Monday, September 20, 2010

'Villages' Let Elderly Grow Old at Home in Allentown, PA

There are "villages" popping up all over the country that are designed with the elderly in mind.  I found this article on that explains these "villages" furthor.  Here is an excerpt below, to read the full article Click Here.

The explosive growth of the USA's older population is fueling a grass-roots "village" movement in neighborhoods across the country to help people age in their own homes.

More than 50 villages in a neighbor-helping-neighbor system have sprouted in the past decade from California and Colorado to Nebraska and Massachusetts. They are run largely by volunteers and funded by grants and membership fees to provide services from transportation and grocery delivery to home repairs and dog walking.

Most villages have opened in the past couple of years, an indication that the momentum is growing in the face of a demographic tsunami: The number of Americans 65 and older is expected to more than double to 89 million by 2050, according to the Census Bureau.

The oldest of 79 million Baby Boomers turn 65 next year, a turning point that will begin to put pressure on social services, retirement homes and assisted-living facilities.

The "village" concept is taking off in small and big cities and suburbs across the country as the percentage of elderly rises while the share of the working-age population that supports them declines. The percentage of people 65 and older is projected to climb from 13% today to 19% by 2050, while the share of adults age 20 to 64 is expected to drop from 60% to 55%, the Census Bureau says.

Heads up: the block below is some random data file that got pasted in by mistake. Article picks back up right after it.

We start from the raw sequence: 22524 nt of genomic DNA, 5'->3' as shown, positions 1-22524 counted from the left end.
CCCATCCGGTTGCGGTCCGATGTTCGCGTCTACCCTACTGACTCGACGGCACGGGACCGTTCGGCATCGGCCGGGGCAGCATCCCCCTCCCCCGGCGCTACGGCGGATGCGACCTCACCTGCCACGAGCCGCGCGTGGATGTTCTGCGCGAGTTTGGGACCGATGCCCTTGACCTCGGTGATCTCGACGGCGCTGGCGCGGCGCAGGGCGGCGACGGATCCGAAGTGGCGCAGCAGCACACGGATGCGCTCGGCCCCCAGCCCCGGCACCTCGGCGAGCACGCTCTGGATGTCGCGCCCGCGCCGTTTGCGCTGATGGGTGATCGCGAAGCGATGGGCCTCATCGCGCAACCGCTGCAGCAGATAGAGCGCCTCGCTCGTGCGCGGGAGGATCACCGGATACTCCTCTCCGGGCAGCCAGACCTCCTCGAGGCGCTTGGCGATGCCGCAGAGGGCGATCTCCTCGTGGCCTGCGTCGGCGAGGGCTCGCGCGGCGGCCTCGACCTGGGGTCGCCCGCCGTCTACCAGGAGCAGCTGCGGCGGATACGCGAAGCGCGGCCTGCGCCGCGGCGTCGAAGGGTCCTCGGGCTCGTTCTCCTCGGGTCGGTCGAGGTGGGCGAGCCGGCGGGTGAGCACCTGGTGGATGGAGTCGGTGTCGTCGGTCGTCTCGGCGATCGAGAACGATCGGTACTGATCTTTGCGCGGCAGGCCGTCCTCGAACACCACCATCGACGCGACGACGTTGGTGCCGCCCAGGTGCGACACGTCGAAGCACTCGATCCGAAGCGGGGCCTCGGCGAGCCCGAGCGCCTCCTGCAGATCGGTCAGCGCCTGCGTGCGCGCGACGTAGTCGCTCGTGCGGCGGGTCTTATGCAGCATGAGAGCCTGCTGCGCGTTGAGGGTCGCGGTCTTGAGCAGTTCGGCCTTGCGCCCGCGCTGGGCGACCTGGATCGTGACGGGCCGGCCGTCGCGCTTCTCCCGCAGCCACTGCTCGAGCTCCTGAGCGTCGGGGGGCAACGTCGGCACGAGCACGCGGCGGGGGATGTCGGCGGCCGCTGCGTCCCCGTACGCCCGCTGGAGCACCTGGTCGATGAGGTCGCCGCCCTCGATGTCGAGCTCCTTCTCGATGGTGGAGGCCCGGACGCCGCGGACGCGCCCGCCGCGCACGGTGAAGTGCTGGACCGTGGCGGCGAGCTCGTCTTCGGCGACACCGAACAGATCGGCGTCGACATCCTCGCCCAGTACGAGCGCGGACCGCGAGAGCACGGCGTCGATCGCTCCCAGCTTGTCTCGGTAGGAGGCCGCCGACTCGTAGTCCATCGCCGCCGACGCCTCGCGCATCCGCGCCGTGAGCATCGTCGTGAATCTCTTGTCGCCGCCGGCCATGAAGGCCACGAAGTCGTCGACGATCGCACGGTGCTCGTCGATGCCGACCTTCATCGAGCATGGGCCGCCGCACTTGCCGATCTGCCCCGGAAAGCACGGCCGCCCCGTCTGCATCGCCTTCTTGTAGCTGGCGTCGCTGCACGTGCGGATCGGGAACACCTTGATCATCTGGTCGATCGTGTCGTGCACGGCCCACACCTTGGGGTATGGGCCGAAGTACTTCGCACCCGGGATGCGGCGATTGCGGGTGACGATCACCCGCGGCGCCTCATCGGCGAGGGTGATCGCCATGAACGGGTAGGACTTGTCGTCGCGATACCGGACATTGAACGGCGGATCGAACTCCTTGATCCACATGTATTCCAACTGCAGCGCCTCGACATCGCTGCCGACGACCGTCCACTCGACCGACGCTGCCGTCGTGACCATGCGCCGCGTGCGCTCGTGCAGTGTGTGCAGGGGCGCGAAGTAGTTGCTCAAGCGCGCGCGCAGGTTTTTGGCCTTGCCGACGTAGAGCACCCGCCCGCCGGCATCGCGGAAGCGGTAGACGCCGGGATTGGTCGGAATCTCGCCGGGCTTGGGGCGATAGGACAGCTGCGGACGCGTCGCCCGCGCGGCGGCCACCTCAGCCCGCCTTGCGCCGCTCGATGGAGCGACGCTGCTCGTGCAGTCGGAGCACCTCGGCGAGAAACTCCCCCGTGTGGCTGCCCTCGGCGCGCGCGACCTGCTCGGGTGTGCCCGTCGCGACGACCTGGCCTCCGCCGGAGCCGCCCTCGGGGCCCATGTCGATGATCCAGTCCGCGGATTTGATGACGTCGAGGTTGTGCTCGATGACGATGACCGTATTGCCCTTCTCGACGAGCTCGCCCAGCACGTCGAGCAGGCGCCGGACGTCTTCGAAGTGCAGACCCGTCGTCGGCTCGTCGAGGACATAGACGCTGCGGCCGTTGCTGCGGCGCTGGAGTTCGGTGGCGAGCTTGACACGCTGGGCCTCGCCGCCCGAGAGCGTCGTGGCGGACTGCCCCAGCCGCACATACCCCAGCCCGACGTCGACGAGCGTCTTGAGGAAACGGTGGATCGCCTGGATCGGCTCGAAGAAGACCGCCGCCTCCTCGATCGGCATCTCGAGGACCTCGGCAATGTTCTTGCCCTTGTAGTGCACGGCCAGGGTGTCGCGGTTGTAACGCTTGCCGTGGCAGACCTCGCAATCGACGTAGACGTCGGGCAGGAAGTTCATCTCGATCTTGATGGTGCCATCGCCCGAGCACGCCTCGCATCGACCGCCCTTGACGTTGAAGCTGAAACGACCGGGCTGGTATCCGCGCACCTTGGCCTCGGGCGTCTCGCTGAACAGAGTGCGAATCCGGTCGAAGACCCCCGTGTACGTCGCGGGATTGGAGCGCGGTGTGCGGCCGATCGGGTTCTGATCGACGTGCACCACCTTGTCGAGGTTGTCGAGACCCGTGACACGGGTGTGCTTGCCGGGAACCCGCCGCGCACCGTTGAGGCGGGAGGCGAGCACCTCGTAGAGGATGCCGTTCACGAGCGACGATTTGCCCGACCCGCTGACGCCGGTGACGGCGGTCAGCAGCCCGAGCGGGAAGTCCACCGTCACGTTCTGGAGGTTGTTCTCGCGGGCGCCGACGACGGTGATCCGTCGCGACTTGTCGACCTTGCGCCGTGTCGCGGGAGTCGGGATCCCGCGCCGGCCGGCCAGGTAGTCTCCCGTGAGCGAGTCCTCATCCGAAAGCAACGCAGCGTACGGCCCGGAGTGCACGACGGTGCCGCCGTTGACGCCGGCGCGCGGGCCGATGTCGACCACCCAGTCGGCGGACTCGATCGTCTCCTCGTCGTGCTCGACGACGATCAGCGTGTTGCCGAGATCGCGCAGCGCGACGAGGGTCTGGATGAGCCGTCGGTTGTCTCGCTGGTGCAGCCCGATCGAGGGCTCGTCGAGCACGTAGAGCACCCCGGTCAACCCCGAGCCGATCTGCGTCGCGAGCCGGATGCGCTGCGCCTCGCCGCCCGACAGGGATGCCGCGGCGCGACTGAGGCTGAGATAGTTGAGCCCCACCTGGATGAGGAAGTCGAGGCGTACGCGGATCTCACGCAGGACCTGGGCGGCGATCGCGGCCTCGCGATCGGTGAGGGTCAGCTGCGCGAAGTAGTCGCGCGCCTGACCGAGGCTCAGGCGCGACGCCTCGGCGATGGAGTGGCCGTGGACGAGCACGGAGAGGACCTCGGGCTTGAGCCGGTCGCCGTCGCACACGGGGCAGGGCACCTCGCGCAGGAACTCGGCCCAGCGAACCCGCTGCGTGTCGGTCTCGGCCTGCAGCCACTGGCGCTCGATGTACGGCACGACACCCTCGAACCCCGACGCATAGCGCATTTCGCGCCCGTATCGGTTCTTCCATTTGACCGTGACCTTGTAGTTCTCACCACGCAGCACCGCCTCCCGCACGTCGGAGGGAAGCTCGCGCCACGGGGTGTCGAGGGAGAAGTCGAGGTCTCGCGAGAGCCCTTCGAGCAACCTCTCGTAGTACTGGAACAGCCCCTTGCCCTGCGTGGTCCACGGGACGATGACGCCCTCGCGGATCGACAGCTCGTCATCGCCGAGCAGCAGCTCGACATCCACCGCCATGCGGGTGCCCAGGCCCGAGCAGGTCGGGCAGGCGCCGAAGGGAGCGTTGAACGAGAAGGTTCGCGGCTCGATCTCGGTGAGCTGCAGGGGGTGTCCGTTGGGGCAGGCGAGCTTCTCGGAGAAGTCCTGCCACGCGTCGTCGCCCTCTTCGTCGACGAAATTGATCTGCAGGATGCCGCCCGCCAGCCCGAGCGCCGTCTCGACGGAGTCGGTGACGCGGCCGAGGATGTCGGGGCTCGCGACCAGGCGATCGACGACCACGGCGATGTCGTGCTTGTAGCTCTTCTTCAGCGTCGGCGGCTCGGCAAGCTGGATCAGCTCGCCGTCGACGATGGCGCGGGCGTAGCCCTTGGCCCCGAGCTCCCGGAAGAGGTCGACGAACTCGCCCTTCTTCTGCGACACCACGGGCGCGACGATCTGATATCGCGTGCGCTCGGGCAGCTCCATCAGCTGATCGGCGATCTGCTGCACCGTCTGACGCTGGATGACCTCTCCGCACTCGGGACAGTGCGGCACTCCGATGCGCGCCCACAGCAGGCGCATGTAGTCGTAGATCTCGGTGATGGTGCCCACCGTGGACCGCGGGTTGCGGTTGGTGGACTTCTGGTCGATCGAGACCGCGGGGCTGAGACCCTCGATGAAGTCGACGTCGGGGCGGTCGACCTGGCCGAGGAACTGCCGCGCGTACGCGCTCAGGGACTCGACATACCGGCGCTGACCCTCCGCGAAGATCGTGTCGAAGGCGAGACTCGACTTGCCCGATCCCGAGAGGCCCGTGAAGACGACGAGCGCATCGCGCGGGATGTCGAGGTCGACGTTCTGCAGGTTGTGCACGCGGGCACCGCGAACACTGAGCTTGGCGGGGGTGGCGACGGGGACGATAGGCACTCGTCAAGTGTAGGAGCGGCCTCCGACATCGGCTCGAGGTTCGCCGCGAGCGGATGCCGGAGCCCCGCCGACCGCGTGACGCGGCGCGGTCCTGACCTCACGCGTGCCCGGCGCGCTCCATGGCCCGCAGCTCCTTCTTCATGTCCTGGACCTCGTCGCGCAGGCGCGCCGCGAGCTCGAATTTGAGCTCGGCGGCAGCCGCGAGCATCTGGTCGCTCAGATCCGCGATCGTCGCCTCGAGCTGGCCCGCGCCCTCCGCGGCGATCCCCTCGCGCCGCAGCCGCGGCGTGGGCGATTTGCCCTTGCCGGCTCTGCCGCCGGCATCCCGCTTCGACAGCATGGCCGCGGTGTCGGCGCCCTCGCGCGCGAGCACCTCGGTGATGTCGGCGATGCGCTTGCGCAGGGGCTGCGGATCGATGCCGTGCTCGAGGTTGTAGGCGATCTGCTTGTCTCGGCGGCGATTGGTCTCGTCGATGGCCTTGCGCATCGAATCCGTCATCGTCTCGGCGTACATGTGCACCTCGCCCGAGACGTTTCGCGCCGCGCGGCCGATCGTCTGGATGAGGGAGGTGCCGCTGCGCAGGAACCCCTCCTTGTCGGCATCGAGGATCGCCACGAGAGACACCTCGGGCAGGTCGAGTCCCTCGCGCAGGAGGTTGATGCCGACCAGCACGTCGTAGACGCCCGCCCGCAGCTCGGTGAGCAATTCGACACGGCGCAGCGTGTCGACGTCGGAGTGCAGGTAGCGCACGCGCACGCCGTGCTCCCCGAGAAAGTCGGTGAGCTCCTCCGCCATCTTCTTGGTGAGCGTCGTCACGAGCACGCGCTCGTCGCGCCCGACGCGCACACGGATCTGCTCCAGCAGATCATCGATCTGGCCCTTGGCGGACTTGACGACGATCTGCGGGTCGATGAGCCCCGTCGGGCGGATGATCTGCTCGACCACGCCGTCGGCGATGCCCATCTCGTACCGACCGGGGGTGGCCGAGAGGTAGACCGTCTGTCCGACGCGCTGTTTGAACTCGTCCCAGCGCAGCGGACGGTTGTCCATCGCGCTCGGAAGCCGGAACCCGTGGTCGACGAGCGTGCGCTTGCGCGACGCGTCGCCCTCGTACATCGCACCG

"We will hit a really pivotal point," says Julie Maggioncalda, a University of Pennsylvania geriatric social work student who is interning at the Capitol Hill Village in Washington, D.C. Nursing homes won't be able to handle all the elderly, she says.

"We simply don't have enough space, and if we don't have a village, that burden will fall on families," Maggioncalda says.

AARP research shows that 90% of people want to grow old in their home and community.

"Villages are one way people can lead the life they want to live," says Mimi Castaldi, AARP vice president for volunteer engagement. "They've caught the imagination of people."

How villages operate:

•Residents pay a membership fee that varies from $25 to $600 or more a year, depending on the types of services members want. Some villages have paid staff members; others are run completely by volunteers.

•Most villages are opening in more upscale neighborhoods in cities and suburbs, but they all provide discount dues for lower-income elderly.

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